Phosphorus is the second highest mineral in the body after calcium, playing a role in forming and maintaining strong bones and teeth. Magnesium is also necessary for a child’s skeleton quality since it integrates minerals and shapes the activity of hormones in the body. Meanwhile, zinc, as a catalyst for nearly 200 types of enzyme, also contributes to proper growth and increases the speed of height development in malnourished and stunted children7.

Below are the RDA of 3 minerals Phosphorus, Magnesium, and Zinc for children and adolescents from 0 – 19 years old.

Age Male Female
RDA UL RDA UL
0-5 month(s) 100 100
6-8 months 275 275
9-11 months 330 330
1-2 year(s) 460 460
3-5 years 500 500
6-7 years 500 500
8-9 years 500 500
10-11 years 1250 1250
12-14 years 1250 1250
15-19 years 1250 1250

Recommended needs of Magnesium (mg/day) for children and adolescents from 0 – 19 years old (Source: Recommended Nutritional Needs for Vietnamese People 2016 – Institute of Nutrition, Ministry of Health; RDA: Recommended dietary allowance; UL: Upper limit)

Age Male Female
EAR RDA UL EAR RDA UL
0-5 month(s) 40 40
6-8 months 50 50
9-11 months 60 60
1-2 year(s) 60 70 60 70
3-5 years 80 100 80 100
6-7 years 110 130 110 130
8-9 years 140 170 140 160
10-11 years 180 210 170 210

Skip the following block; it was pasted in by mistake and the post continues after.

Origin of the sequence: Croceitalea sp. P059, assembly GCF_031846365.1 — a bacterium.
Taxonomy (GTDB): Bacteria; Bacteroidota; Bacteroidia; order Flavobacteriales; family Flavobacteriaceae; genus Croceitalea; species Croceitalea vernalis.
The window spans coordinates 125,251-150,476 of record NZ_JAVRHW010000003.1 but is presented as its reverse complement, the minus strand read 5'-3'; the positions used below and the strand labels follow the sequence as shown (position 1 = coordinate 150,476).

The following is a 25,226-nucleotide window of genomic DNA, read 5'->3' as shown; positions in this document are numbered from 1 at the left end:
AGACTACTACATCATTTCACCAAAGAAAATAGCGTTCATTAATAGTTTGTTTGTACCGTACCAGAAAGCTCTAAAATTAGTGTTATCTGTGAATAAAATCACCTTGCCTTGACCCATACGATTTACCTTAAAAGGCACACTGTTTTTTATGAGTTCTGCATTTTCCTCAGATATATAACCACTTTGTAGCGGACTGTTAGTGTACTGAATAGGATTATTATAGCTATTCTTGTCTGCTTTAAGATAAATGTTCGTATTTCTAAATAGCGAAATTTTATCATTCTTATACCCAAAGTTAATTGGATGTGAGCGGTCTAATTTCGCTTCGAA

12-14 years 240 290 230 280
15-19 years 290 350 250 300

Recommended needs of Magnesium (mg/day) for children and adolescents from 0 – 19 years old (Source: Recommended Nutritional Needs for Vietnamese People 2016 – Institute of Nutrition, Ministry of Health; RDA: Recommended dietary allowance; UL: Upper limit)

Age Male Female
RDA RDA
Poor absorption Medium absorption Good absorption Poor absorption Medium absorption Good absorption
0-5 month(s) 6,6*** 2,8** 1,1* 6,6*** 2,8** 1,1*
6-8 months 8,3**** 4,1**** 0,8* – 2,5**** 8,3**** 4,1**** 0,8* – 2,5****
9-11 months 8,3**** 4,1**** 0,8* – 2,5**** 8,3**** 4,1**** 0,8* – 2,5****
1-2 year(s) 8.3 4,1 2,4 8.3 4,1 2,4
3-5 years 9.6 4.8 2.9 9.6 4.8 2.9
6-7 years 11.2 5,6 3,3 11.2 5,6 3,3
8-9 years 12 6,0 3,3 11,2 5,6 3,3
10-11 years 17,2 8,6 5,2 14,4 7,2 4,3
12-14 years 18 9,0 6,4 16,0 8,0 4,8
15-19 years 20 10,0 6,0 16,0 8,0 4,8